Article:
Garden Bloggers Bloom Day – April 2015

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The last couple of weeks have given us the occasional bright sunny days with temperatures just nudging 20C.  It seems like the garden has had its touch-paper lit and the plants are rushing forward.  Every day there seems to be something new opening or germinating.  Today’s thrill is the first Anemone pavonina opening its flower.  I bought three plants last year from Stocktonbury Gardens, taking great care where I planted them and carefully not removing the seed heads so they might self-seed.  They can be hard to establish so I was grateful for the mild winter and the fact that all three have reappeared and have flower buds.

 

Narcissus Angels Tears
Narcissus Angels Tears
Narcissus Sophies Choice
Narcissus Sophies Choice

There is still quite a variety of narcissus large and small flowering in the garden but my two favourites are Angels Tears and Sophies Choice, both quite elegant and pale.

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Tulips are rare in my garden as over recent hard winters they have been dug up by the badger so I no longer plant them in the borders.  However, there are one or two which the badger didn’t get and which flower year on year.  Tulip ‘Jan Reus’ is one of the few flowering in my garden at the moment.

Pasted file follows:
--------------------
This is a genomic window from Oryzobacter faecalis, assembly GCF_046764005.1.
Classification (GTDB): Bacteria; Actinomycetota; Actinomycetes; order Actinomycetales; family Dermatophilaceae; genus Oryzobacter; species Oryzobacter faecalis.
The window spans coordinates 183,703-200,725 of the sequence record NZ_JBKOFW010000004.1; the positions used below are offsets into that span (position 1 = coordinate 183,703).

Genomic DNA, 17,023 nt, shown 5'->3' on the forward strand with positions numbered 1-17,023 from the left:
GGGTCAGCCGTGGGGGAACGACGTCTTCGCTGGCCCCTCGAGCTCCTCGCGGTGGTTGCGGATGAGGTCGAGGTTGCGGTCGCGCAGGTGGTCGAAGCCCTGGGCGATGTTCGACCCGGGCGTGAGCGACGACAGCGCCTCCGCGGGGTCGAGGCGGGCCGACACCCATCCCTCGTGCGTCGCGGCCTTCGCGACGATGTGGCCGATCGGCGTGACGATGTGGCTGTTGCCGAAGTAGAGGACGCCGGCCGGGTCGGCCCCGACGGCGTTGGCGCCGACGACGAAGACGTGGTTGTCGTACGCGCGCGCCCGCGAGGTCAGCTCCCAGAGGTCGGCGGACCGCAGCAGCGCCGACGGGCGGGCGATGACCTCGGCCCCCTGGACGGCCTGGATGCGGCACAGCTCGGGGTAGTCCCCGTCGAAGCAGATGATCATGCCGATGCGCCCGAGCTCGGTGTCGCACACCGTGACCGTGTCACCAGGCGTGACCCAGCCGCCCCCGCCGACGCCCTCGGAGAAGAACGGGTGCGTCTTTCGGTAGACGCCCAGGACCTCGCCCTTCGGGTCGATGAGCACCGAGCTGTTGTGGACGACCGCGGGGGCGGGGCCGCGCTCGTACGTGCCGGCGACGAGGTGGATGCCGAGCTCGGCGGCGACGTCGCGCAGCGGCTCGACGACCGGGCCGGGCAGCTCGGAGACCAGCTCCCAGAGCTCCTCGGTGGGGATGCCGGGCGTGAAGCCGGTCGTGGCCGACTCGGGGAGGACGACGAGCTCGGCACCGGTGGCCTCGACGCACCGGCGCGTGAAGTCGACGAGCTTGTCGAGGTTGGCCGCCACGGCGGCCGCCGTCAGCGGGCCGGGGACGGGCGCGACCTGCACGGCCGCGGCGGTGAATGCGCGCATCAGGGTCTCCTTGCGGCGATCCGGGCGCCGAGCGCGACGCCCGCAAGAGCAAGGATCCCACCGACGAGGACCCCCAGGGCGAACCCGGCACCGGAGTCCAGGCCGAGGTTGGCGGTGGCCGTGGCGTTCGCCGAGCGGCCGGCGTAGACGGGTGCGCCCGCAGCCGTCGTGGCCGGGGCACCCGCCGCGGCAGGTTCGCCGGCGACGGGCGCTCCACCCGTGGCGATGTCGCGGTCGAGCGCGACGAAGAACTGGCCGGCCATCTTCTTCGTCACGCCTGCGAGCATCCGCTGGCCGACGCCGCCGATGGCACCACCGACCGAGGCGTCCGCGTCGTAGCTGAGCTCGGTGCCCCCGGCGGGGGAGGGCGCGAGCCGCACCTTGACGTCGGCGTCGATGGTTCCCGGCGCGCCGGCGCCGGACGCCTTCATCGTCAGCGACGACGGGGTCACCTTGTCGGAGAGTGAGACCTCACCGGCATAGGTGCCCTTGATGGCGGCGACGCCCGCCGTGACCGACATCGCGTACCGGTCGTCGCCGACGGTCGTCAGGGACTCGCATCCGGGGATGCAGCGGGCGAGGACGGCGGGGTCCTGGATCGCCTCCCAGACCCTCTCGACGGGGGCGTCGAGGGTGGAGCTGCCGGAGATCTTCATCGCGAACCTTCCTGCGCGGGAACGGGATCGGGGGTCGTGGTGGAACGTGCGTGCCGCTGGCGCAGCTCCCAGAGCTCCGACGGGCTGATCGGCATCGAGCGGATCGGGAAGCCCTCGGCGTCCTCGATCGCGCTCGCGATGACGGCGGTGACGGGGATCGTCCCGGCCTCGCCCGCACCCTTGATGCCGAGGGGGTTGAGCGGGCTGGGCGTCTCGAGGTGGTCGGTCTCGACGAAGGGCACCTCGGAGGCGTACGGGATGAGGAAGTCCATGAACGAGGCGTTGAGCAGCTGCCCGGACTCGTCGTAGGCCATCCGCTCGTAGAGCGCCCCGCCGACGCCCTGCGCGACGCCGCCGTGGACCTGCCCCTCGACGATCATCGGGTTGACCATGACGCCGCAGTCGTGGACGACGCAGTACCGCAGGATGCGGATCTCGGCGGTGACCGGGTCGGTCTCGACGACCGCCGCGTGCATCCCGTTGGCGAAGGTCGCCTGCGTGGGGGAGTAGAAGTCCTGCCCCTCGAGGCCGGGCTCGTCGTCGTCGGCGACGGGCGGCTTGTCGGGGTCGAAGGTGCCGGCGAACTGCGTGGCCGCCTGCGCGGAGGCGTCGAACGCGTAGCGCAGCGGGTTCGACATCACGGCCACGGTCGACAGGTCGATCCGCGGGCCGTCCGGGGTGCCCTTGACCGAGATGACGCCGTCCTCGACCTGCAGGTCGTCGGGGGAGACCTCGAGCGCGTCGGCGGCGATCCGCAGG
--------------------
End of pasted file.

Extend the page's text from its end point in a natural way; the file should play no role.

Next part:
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Iris bucharica is another new delight.  It’s a Juno Iris which aren’t generally easy to grow in the garden, prefering pot culture, but Iris bucharica is the exception and will grow in the border so here’s hoping that they will reappear next year.

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I had forgotten I had Leucojum vernum in the woodland border so it was a delight to see it reappear.  Hopefully one day it will start to bulk up.

Epimedium Black Sea
Epimedium Black Sea
Epimedium Rose Queen
Epimedium Rose Queen
Epimedium x warleyense 'Orangekonigin'
Epimedium x warleyense ‘Orangekonigin’

I have a growing passion for Epimediums and the first are flowering with more to follow.  I love their dainty flowers and the way they waft above the foliage.

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Another new tiny delight is Dicentra cucullaria which I have started in a pot but I think will be fine in the border once I have looked up the right conditions for it.

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The honesty has started to flower.  I think this one is Lunaria ‘Corfu Blue’; I remember  sowing seeds for it but I don’t remember it germinating well but maybe I was too hasty in throwing the seed tray on to the border.

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I do though remember sowing Lunaria annua ‘Chedglow’.  I bought the seeds last year from Avon Bulbs at Malvern show, sowing them that weekend and I am very pleased with the plants.  I really like the dark foliage with the purple flowers.

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Primulas and polyanthus are flowering away with new ones putting in an appearance on a regular basis.  It seems that the polyanthus start flowering later than the primulas. I am particularly fond of the (Drumstick Primula)

There are lots of other small floral delights in the borders and I have included a few of my real favourites.

Omphalodes cherry ingram